County vines: mapping the perfect English wine escape

Food & drink

County vines: mapping the perfect English wine escape

To celebrate the start of English Wine Week we take a tasting tour of some of our finest vineyards – and the best places to rest your head afterwards…

Emilie Hall

BY Emilie Hall17 June 2021

No longer a punchline – ‘les rosbifs font du vin?’ – or something your mad neighbour might do in his muddy field, English wine has become serious business. The amount of vineyards has quadrupled since 2000 and recent warmer and drier summers (cheers, global warming) has meant record output, too.

Not all is created equal – the still stuff won’t always knock your socks off – but sparkling wine made in England’s southern counties is giving champagne a run for its money. It’s all to do with our chalky soil and sea breezes, you see. Just ask Taittinger, the mega French Champagne house who are building their newest winery in, um, Kent. The rest of the world is getting wise to Blighty’s bubbles, too – a tenth of UK wine is now exported.

This blossoming in our back garden is great news for those of us looking for ways to shop locally and support small businesses – most of England’s producers are still family-owned, small-batch and low intervention, not to mention the minimised carbon footprint of wine that has to travel acres, rather than oceans, to reach our glass. It’s an opportunity to travel more sustainably, too, thanks to the burgeoning wine tourism industry that’s growing up around our grapes. In short: you don’t actually need to board a flight to spend hazy afternoons in vine-striped fields…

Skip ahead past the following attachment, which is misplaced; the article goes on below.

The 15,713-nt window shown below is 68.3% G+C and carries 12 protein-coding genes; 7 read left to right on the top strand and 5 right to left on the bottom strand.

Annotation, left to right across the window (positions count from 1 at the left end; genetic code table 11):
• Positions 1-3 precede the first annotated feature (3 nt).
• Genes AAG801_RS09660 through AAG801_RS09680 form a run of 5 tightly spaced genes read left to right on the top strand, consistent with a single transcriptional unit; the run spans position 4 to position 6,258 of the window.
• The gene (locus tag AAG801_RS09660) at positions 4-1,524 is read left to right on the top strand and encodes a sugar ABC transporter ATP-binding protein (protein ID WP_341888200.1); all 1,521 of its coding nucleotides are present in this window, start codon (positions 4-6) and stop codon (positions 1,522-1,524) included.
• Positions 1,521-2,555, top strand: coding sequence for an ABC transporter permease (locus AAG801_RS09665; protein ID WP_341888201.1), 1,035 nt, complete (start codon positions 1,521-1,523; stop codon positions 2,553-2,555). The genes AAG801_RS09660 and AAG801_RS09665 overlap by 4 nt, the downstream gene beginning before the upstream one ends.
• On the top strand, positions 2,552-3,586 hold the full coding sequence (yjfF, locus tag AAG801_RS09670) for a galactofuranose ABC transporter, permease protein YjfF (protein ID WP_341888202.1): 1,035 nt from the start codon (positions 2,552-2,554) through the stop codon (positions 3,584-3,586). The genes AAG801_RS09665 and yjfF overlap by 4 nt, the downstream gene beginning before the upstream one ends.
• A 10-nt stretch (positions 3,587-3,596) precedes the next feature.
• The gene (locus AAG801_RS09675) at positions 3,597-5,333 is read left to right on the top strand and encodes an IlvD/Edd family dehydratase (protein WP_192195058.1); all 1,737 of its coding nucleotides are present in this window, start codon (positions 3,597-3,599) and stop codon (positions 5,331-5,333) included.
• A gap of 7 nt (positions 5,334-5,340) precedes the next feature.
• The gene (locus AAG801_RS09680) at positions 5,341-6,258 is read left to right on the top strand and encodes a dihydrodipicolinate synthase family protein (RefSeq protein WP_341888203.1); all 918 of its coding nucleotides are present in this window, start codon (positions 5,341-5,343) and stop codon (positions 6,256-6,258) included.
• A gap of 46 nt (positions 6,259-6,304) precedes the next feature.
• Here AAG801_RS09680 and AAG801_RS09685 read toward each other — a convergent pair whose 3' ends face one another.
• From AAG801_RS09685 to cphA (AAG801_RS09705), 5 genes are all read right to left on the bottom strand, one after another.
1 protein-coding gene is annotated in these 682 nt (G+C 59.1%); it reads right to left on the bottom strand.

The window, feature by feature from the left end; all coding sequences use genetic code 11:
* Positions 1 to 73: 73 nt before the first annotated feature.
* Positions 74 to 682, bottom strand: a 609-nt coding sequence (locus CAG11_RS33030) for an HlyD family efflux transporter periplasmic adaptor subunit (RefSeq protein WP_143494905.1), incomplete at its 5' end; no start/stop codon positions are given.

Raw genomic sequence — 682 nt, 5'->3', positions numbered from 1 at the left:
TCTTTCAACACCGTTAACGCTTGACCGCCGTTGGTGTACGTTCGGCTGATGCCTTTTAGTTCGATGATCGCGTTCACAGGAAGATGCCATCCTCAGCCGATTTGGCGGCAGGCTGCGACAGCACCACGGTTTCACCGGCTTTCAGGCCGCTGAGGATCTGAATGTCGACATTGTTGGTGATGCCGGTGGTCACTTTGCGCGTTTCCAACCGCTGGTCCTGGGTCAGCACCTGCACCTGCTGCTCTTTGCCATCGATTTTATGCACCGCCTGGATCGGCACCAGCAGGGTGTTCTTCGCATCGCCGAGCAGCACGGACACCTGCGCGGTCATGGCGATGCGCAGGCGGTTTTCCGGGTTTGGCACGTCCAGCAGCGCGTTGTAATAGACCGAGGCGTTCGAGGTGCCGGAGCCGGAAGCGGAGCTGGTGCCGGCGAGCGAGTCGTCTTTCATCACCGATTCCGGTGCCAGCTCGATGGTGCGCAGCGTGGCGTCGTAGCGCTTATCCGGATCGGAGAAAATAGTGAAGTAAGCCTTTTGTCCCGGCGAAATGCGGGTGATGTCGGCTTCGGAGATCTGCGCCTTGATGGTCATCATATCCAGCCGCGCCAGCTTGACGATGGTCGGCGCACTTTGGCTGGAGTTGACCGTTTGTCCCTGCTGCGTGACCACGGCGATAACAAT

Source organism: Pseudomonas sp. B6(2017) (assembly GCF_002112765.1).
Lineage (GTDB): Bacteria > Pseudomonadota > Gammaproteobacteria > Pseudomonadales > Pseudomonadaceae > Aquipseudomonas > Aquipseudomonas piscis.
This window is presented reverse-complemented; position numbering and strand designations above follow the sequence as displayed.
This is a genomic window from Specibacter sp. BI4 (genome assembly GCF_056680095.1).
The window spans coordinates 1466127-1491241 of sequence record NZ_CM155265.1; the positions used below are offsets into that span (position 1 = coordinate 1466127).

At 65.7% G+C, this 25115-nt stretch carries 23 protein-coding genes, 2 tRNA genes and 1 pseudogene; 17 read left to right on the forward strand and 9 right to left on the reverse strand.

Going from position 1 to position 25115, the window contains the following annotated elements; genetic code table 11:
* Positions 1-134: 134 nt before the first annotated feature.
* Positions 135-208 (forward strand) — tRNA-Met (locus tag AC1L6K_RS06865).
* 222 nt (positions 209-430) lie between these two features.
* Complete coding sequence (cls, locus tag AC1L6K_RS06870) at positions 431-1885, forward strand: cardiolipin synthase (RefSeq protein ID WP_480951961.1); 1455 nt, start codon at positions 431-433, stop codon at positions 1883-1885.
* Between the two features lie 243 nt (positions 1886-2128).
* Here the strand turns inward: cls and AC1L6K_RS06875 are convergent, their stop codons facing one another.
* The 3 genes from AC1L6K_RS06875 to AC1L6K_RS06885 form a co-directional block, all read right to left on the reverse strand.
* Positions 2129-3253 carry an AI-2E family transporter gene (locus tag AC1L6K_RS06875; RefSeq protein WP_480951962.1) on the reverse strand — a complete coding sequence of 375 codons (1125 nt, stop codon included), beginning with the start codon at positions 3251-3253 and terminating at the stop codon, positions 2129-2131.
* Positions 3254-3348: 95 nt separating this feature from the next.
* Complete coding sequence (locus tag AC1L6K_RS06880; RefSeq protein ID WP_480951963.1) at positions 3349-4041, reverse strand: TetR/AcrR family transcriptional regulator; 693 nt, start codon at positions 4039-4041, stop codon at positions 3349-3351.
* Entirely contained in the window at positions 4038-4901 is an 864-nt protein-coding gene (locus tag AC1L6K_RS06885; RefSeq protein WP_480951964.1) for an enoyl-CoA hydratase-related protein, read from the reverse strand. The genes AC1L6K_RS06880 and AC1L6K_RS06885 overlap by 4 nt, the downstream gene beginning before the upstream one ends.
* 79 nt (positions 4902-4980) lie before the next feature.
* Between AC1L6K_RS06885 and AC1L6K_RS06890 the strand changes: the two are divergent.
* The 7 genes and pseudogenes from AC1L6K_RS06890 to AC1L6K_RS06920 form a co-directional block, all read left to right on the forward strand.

The Pig at Bridge Place has the signature rustic romance of its brethren: cosy nooks, a Bamford spa and a moreish menu sourced within its noted 25-mile radius. And, being smack bang in the heart of English wine country, there’s a laundry list of locally lauded wines on the bar menu. But why not taste them in situ, too? Here, you’re in driving distance of the biggest names in British wine. The holy grail of homegrown is Chapel Down – they’re the official fizz of 10 Downing Street, the Oxford and Cambridge boat race and were the first English wine to be served at Ascot. With restrictions lifted and the sun finally shining, they’re once again offering guided tours as well as more immersive experiences like tutored tastings or fizz and falconry.

At nearby Gusbourne, the tour includes a ramble through the vines and an expert-led tasting in the garden, or you can opt for a picnic – you’ll get a hearty hamper filled with Kent and Sussex-made cheeses, charcuterie, local fruit, homemade bread and a bottle of Gusbourne’s Brut Reserve with reusable glassware to take home.

And just three miles from the Pig’s front door is Simpson’s Wine Estate on the sunny, sheltered slopes of the North Downs. Tastings of their new releases happen on weekday afternoons, there are vineyard tours at weekends and sunset sessions with cheese, charcuterie and wine pairings on Friday evenings. Be sure to stop in the cellar shop and buy a bottle of their sparkling rosé to take home.